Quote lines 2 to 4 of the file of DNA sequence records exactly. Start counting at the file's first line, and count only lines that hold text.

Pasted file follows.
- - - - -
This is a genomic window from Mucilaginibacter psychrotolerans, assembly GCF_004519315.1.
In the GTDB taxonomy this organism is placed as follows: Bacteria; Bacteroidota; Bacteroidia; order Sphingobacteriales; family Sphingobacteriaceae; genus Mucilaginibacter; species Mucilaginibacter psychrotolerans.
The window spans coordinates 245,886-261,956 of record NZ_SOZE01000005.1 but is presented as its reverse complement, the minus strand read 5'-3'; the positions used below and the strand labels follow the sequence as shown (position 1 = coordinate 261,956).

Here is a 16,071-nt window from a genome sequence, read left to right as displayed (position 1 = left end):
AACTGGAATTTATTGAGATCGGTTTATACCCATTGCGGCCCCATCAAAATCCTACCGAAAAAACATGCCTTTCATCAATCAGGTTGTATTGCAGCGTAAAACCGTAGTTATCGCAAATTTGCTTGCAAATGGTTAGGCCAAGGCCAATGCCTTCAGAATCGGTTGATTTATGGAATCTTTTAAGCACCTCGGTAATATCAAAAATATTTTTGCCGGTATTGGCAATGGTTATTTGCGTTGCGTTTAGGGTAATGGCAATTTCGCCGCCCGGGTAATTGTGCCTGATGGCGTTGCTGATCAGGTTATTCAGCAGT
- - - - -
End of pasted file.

In the GTDB taxonomy this organism is placed as follows: Bacteria; Bacteroidota; Bacteroidia; order Sphingobacteriales; family Sphingobacteriaceae; genus Mucilaginibacter; species Mucilaginibacter psychrotolerans.
The window spans coordinates 245,886-261,956 of record NZ_SOZE01000005.1 but is presented as its reverse complement, the minus strand read 5'-3'; the positions used below and the strand labels follow the sequence as shown (position 1 = coordinate 261,956).

Here is a 16,071-nt window from a genome sequence, read left to right as displayed (position 1 = left end):